Dragonball Z TV #18: Captain Ginyu - Assault - Mania.com

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  • Audio Rating: B
  • Video Rating: C
  • Packaging Rating: C
  • Menus Rating: C
  • Extras Rating: N/A
  • Age Rating: 12 & Up
  • Region: 1 - North America
  • Released By: FUNimation Entertainment, Ltd.
  • MSRP: 24.98
  • Running time: 70
  • Aspect Ratio: 1.33:1
  • Disc Resolution: 480i/p (mixed/unknown)
  • Disc Encoding: MPEG-2
  • Series: Dragon Ball Z

Dragonball Z TV #18: Captain Ginyu - Assault

By Chris Beveridge     December 24, 2003
Release Date: June 20, 2000

Dragonball Z TV #18: Captain Ginyu - Assault
© FUNimation Entertainment, Ltd.

What They Say
Ginyu Assault
Burter and Jeice of the fearsome Ginyu Force launch an attack on Goku. But the tables turn as Goku's harnesses his new power But can their collective force match up to the new Goku?

Incredible Force!
An angry Captain Ginyu initiates a battle with the fearless Goku, as the ruthless mercenary attempts to uncover Goku's true strength. But Goku cleverly conceals his power level from the militant monster. Finally, at the insistence of the captain, Goku astounds both Jeice and Ginyu by revealing his true power... A power unlike anything they had anticipated.

Frieza Approaches
Captain Ginyu and Jeice face up to Goku only to discover the truth about what they're up against. Elsewhere, Guru bestows a special gift upon the young Namek, Dende. And Nail returns to defend Guru from the villainous Frieza. But will Nail's special training be enough?

The Review!
The first of the Funimation released DVD's have arrived and there's definitely cause for rejoicing. Provided you don't look too deeply.

The folks who authored these discs had a slightly daunting task. Take two versions of a show and squeeze it onto one single layered disc. With the English uncut and the Japanese uncut editions still being quite different, it was necessary to provide both as separate selections.

When you choose your language, you choose the path unto which you will watch. Selecting Japanese will queue up the original Japanese opening sequence and then launch into the Japanese uncut episodes, complete with subtitles (though the opening isn't subtitled). When it finishes, it plays the original ending as well, which is also not subtitled (nor are the credits translated anywhere fully).

Selecting the English audio does pretty much the same thing, except it plays the US broadcast openings and endings around the uncut dubbed version, which is still different than the Japanese cut. We only briefly looked at the English side of things, since we've seen it on TV often enough and we were much more interested in the Japanese version.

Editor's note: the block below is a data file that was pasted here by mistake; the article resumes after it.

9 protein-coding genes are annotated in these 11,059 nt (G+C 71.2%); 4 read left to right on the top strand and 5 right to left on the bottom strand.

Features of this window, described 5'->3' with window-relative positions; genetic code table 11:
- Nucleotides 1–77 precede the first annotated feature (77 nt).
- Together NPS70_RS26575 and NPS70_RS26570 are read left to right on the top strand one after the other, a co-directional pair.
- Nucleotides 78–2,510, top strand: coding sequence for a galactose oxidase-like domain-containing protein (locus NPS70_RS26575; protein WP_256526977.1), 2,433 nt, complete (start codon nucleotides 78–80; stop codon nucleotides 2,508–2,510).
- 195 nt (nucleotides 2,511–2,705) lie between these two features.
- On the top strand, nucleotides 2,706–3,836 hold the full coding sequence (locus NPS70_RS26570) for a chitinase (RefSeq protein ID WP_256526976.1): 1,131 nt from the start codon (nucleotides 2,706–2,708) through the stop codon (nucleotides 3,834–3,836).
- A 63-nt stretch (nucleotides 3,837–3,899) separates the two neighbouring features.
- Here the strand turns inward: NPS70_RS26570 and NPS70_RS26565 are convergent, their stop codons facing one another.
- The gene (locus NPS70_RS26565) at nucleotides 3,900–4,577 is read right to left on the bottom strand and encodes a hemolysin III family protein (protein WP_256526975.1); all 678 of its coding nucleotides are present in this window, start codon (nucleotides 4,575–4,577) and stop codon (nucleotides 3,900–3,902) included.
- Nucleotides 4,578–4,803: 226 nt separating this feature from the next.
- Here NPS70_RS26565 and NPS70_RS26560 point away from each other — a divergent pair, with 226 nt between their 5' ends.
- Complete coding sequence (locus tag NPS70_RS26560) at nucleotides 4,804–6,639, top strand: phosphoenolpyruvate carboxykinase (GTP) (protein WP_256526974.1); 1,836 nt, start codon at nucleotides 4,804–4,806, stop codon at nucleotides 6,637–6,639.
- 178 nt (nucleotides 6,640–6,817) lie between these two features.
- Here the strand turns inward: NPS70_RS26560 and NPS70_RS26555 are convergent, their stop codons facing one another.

The audio is pretty much what you'd expect from a show this old though a few areas of it do start sounding a bit tinny and scratchy. The video side of things don't fare up all that well either. For the most part, the character animation looks decent, though there are enough instances of artifacting and pixellation. The backgrounds in general look very soft and some of them almost look alive in how they move. What gets unfortunate is that with so much of the series so far, it takes place with the same kind of backgrounds so it's almost constant.

There's one sequence in a darkened chamber that's filled with blues and blacks, and you could see the blockiness everywhere in it. Thankfully it was a short scene, but you could notice other bits throughout with more ease after that.

The menus are pretty similar to what Pioneer was doing with the exception of having a language selection now. One edge that Pioneer did have over this release though is in terms of packaging. The 17 volumes they released for the most part have much more dynamic and eye-grabbing covers. This one is more muted and simply a pose of Goku, fists upturned.

Even with these flaws, there's something alluring about this disc. Having seen 50+ episodes in cut up broadcast English and the first three movies subtitled, my experience with the show has been a little... colored to say the least. I'm not a huge fan of dubs and even less so of anime that's been cut. To finally see mostly uncut subtitled Japanese Dragonball Z though is something I've been looking forward to.

And I could really feel a change pretty quick. The overall feel of the show is very different. The music, though dated, is played a lot less. There are many more moments of silence as the camera pans around the characters. The dialogue is also yelled out quite a bit less, and there feels like there's more threats within some of the dialogue than in the dubbed editions.

The primary focus of the three episodes on this disc are the battles between Goku and the Ginyu forces, including the Captain. They're pretty similar to things we'd seen before, but with Goku taking the lead and being rather confident about everything yet not terribly cocky. The fight sequences were pretty much as you'd expect and the bits of minor character development were fairly decent for the minute or two that they exist.

But at least characters that are being beaten to a pulp actually have blood and wounds on them now.

Japanese Language,English Language,English Subtitles

Review Equipment
Toshiba TW40X81 HDTV, Pioneer 414 codefree DVD player, Sony STR-DE835 DD/DTS receiver, Monster gold plated component cables and Sony speakers.


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